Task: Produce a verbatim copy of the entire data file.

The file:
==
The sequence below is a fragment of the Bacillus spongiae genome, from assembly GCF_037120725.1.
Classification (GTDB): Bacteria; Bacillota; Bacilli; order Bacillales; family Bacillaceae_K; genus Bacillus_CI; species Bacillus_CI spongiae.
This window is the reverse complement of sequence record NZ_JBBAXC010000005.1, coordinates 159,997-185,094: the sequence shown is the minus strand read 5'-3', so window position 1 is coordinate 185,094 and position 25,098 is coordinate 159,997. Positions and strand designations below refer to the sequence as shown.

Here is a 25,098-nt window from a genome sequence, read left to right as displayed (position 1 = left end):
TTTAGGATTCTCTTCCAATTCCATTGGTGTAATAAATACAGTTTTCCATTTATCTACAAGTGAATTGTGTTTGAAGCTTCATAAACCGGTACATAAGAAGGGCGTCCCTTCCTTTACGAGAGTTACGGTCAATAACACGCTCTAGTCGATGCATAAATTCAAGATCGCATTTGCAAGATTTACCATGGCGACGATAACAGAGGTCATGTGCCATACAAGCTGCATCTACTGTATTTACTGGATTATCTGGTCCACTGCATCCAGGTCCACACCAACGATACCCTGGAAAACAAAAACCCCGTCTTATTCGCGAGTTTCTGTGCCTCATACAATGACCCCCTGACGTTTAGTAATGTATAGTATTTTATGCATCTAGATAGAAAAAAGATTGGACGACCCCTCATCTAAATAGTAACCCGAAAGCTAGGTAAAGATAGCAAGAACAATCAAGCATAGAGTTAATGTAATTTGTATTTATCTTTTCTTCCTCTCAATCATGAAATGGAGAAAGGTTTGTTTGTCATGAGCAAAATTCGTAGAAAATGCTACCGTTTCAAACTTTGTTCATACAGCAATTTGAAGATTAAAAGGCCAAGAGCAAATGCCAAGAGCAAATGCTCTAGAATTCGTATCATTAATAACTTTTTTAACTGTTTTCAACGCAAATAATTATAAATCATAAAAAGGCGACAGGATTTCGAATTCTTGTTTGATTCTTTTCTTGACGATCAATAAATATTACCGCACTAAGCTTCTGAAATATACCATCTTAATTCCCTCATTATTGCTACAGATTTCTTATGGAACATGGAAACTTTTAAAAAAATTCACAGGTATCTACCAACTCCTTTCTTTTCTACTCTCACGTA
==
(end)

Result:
The sequence below is a fragment of the Bacillus spongiae genome, from assembly GCF_037120725.1.
Classification (GTDB): Bacteria; Bacillota; Bacilli; order Bacillales; family Bacillaceae_K; genus Bacillus_CI; species Bacillus_CI spongiae.
This window is the reverse complement of sequence record NZ_JBBAXC010000005.1, coordinates 159,997-185,094: the sequence shown is the minus strand read 5'-3', so window position 1 is coordinate 185,094 and position 25,098 is coordinate 159,997. Positions and strand designations below refer to the sequence as shown.

Here is a 25,098-nt window from a genome sequence, read left to right as displayed (position 1 = left end):
TTTAGGATTCTCTTCCAATTCCATTGGTGTAATAAATACAGTTTTCCATTTATCTACAAGTGAATTGTGTTTGAAGCTTCATAAACCGGTACATAAGAAGGGCGTCCCTTCCTTTACGAGAGTTACGGTCAATAACACGCTCTAGTCGATGCATAAATTCAAGATCGCATTTGCAAGATTTACCATGGCGACGATAACAGAGGTCATGTGCCATACAAGCTGCATCTACTGTATTTACTGGATTATCTGGTCCACTGCATCCAGGTCCACACCAACGATACCCTGGAAAACAAAAACCCCGTCTTATTCGCGAGTTTCTGTGCCTCATACAATGACCCCCTGACGTTTAGTAATGTATAGTATTTTATGCATCTAGATAGAAAAAAGATTGGACGACCCCTCATCTAAATAGTAACCCGAAAGCTAGGTAAAGATAGCAAGAACAATCAAGCATAGAGTTAATGTAATTTGTATTTATCTTTTCTTCCTCTCAATCATGAAATGGAGAAAGGTTTGTTTGTCATGAGCAAAATTCGTAGAAAATGCTACCGTTTCAAACTTTGTTCATACAGCAATTTGAAGATTAAAAGGCCAAGAGCAAATGCCAAGAGCAAATGCTCTAGAATTCGTATCATTAATAACTTTTTTAACTGTTTTCAACGCAAATAATTATAAATCATAAAAAGGCGACAGGATTTCGAATTCTTGTTTGATTCTTTTCTTGACGATCAATAAATATTACCGCACTAAGCTTCTGAAATATACCATCTTAATTCCCTCATTATTGCTACAGATTTCTTATGGAACATGGAAACTTTTAAAAAAATTCACAGGTATCTACCAACTCCTTTCTTTTCTACTCTCACGTA